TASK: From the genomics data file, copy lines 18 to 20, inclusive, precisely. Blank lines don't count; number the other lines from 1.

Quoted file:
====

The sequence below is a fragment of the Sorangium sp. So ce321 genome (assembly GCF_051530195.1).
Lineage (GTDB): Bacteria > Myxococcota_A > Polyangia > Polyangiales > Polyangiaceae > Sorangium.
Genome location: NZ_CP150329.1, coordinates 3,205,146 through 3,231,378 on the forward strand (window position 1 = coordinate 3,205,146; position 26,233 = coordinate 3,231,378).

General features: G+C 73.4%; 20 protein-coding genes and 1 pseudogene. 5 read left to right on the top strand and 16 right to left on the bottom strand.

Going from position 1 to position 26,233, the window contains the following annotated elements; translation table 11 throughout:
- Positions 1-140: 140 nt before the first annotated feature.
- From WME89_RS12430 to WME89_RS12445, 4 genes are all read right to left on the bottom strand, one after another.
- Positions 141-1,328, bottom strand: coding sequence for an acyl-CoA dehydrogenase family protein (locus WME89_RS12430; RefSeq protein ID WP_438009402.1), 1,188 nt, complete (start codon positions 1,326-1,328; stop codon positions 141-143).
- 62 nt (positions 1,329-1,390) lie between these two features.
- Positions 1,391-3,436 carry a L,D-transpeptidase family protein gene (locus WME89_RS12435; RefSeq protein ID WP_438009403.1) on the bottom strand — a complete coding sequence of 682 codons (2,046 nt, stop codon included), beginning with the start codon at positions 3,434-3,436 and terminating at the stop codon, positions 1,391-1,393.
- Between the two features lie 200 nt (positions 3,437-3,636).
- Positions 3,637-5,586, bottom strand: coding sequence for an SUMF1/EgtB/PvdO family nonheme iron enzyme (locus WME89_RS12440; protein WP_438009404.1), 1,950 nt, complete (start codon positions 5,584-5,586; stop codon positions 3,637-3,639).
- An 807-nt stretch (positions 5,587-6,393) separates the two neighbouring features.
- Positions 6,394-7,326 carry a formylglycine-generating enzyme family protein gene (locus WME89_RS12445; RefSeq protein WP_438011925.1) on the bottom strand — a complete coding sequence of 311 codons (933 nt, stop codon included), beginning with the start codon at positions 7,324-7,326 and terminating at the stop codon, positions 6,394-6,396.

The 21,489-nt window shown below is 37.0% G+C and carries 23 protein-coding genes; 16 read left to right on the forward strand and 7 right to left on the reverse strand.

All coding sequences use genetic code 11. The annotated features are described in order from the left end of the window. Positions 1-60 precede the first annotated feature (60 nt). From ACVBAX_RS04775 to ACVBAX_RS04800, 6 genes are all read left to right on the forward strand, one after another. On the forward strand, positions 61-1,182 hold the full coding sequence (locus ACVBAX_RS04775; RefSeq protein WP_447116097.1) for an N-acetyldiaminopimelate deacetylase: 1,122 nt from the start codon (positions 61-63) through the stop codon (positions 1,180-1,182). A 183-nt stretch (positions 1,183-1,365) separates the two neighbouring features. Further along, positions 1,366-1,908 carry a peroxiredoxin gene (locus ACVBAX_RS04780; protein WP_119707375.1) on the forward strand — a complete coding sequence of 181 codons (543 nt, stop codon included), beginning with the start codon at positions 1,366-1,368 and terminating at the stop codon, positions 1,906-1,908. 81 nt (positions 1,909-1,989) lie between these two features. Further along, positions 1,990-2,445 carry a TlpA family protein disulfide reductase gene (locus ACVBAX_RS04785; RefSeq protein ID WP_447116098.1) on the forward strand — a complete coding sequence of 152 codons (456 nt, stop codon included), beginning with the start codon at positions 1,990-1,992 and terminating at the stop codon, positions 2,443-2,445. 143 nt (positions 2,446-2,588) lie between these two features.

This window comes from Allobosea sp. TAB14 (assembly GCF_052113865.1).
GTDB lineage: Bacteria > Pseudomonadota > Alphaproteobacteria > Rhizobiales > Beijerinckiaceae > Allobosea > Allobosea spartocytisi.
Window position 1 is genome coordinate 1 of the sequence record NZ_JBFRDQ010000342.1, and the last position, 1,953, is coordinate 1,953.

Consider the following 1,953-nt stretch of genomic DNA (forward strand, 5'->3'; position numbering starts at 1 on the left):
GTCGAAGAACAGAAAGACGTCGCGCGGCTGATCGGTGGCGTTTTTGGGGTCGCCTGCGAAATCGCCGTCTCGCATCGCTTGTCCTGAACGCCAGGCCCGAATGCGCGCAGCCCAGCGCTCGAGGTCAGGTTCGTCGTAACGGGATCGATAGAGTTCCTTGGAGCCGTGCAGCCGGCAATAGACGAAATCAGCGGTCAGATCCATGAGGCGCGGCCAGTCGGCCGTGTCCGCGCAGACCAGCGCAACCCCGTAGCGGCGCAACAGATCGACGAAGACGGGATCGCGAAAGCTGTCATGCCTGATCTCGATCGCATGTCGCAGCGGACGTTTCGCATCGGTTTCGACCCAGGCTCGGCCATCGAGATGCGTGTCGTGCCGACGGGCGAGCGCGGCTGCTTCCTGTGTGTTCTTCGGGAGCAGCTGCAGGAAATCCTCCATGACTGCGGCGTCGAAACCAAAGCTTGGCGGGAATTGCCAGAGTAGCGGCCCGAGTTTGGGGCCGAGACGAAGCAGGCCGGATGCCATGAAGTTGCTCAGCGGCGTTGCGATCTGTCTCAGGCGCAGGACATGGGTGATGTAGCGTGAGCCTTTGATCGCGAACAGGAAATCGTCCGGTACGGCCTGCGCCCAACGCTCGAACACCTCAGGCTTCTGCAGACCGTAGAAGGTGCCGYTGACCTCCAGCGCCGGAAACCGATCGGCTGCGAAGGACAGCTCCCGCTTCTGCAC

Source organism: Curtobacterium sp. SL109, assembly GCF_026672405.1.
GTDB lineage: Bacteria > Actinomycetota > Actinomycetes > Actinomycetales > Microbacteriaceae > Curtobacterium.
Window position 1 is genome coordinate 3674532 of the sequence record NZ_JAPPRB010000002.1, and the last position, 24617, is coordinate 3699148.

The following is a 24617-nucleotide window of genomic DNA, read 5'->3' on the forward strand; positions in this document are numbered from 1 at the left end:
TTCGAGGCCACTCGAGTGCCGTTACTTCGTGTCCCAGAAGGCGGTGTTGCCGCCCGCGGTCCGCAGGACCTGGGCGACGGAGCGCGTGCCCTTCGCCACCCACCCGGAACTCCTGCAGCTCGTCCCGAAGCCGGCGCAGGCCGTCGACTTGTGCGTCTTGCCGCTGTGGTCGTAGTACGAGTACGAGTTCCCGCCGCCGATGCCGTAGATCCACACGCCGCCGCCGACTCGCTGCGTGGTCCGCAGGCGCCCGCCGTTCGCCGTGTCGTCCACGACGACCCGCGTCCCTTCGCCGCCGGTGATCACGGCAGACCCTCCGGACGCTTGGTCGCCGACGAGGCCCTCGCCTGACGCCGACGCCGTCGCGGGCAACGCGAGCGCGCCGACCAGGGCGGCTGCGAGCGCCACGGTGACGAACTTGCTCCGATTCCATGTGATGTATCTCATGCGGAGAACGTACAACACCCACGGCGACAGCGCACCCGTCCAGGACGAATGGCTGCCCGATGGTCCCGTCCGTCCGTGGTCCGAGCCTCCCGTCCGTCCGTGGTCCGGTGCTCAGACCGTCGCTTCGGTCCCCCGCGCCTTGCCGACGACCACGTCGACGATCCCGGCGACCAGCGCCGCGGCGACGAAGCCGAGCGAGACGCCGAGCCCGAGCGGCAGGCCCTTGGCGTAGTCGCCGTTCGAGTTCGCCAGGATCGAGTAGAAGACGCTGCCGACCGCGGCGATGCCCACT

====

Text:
GTDB lineage: Bacteria > Pseudomonadota > Alphaproteobacteria > Rhizobiales > Beijerinckiaceae > Allobosea > Allobosea spartocytisi.
Window position 1 is genome coordinate 1 of the sequence record NZ_JBFRDQ010000342.1, and the last position, 1,953, is coordinate 1,953.

Consider the following 1,953-nt stretch of genomic DNA (forward strand, 5'->3'; position numbering starts at 1 on the left):